Slow-Cooked Lamb with Fried Onions (Bhutuwa Massu)

Serves     6


This recipe for lamb bhutuwa uses an unusual technique. The meat is seared over high heat, then left to finish cooking very slowly with no added water until tender. This cooking method renders the flavor highly concentrated. I must admit I was dubious of this method, but it turned out beautifully. When the meat cooks with the lid on the pan, it steams a little, thereby creating some liquid in the pan to keep things moist.

2 pounds boneless leg of lamb, cut into 2- to 2 ½” cubes
2 tsp. ground turmeric
2 tsp. salt
2” piece fresh ginger, peeled and coarsely chopped (about ¼ cup)
4 cloves garlic, coarsely chopped (about 2 tbsp.)
2 jalapeno chiles, coarsely chopped, remove seeds for less heat
6 tbsp. vegetable oil
1 tbsp. ground coriander
1 tbsp. ground cumin
1 red onion, cut in half and sliced


Begin by seasoning the meat with turmeric and salt and let stand for 30 minutes while you prepare the rest of the ingredients.

Take the garlic, ginger, and chile that you’ve already chopped and put them in a mini food processor, or you can also use a mortar and pestle. Process/pound the ingredients further until you have a paste and then add to the meat, along with ¼ cup oil, coriander, and cumin. Mix well and let the meat marinate for 2 – 4 hours.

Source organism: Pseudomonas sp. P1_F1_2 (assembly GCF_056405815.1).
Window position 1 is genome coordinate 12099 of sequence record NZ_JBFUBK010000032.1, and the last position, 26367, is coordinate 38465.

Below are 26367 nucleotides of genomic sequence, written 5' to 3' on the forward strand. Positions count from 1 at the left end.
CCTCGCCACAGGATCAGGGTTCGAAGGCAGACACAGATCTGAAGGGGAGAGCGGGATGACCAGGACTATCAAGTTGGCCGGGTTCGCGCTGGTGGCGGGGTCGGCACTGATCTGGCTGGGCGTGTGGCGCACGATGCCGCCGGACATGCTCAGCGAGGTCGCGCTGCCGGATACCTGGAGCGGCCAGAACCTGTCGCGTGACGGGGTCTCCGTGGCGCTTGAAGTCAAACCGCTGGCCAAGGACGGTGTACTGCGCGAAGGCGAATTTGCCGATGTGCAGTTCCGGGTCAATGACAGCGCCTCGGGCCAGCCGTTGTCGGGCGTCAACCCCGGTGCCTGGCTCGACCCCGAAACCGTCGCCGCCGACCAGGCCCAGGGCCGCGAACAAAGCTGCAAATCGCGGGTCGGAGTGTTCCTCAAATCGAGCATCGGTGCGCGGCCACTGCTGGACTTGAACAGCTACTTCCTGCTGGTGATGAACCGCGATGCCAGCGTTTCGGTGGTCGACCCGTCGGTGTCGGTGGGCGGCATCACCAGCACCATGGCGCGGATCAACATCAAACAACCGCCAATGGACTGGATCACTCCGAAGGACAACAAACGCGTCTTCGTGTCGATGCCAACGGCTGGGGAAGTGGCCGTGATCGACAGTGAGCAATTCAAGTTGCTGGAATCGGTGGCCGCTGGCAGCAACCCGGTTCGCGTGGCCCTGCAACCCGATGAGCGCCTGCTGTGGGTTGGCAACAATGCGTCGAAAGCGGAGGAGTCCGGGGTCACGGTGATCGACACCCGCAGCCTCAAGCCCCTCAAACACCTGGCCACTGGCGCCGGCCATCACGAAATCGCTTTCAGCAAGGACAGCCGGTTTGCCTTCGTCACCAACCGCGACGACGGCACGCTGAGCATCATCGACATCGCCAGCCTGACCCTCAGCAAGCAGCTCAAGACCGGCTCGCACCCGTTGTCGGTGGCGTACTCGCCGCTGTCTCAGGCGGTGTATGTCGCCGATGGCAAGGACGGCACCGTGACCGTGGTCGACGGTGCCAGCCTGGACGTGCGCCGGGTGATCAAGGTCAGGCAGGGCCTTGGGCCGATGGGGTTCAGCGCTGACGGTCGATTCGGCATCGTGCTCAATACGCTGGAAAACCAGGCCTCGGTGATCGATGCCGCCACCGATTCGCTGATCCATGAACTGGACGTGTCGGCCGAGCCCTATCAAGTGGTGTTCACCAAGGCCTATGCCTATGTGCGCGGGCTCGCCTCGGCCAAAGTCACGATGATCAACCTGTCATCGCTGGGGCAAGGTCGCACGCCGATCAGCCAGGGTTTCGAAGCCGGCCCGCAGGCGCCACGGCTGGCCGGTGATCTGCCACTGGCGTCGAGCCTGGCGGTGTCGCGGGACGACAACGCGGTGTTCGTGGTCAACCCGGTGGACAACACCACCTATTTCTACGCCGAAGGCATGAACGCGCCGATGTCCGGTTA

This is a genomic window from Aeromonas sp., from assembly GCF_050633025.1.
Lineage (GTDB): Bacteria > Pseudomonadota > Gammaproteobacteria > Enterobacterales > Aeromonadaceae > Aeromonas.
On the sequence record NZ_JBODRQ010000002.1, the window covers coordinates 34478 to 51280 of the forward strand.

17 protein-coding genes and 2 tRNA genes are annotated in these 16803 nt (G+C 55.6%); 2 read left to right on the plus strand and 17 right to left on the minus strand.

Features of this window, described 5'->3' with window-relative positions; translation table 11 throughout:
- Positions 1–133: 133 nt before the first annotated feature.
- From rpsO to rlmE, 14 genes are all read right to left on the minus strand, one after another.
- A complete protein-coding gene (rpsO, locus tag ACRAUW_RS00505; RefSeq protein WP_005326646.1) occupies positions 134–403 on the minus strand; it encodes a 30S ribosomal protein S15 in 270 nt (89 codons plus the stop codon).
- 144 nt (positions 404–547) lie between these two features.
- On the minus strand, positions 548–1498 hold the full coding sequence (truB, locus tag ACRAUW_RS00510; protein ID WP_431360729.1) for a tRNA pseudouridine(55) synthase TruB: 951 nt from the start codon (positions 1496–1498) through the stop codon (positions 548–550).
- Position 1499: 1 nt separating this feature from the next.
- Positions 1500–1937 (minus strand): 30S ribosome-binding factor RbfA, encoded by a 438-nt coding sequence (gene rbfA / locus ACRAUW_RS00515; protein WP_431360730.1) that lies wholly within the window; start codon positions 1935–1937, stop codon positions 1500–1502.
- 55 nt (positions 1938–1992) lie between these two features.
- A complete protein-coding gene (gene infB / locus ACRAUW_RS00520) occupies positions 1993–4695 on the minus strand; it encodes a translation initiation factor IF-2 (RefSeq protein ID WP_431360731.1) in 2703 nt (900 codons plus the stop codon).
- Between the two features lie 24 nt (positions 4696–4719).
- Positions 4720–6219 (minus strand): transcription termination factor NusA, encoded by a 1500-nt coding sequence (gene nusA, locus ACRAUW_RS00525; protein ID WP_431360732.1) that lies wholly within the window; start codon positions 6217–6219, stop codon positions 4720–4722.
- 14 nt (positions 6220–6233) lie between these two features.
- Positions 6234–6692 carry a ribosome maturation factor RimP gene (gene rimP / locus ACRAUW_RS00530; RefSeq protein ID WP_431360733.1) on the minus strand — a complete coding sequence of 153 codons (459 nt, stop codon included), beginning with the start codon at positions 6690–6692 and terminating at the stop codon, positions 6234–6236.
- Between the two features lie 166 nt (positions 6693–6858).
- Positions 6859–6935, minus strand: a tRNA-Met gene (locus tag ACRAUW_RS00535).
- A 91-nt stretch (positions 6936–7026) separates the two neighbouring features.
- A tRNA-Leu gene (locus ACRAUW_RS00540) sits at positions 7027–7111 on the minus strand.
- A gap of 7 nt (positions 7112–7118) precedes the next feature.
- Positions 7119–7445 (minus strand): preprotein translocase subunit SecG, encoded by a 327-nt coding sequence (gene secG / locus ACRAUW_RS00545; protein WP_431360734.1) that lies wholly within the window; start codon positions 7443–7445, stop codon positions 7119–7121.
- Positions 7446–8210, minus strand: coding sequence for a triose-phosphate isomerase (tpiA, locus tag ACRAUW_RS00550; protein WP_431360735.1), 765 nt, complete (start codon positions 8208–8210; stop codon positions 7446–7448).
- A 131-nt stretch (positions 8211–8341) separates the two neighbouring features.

Heat the remaining oil in a Dutch oven or a large sauté pan over medium heat. Add the lamb cubes and brown on all sides, for a total of 8 – 10 minutes. Turn the heat as low as possible and cover with a lid. Continue cooking and stir occasionally until the meat has reached the desired tenderness, about 35 more minutes. When the meat is tender, remove the lid from the pan and continue to sauté the meat, stirring as needed, in order to let any remaining liquid evaporate from the meat, leaving only the oil left in the pan. Remove the meat at this point to a platter and keep warm.

Using the same pan, add the sliced red onions to the remaining oil. If necessary, you can add more oil. Cook the onions until they soften and brown, but still retain some texture, 5 – 10 minutes. Add a splash of water at the very end to release all the delicious residue from the pan into the onions.

Top the meat with the fried onions, and serve with Tomato Achar and basmati rice.

Adapted from: Return to the Rivers: Recipes and Memories of the Himalayan River Valleys, by Vikas Khanna.

Photo credit: Linda McElroy


Notes and Instructions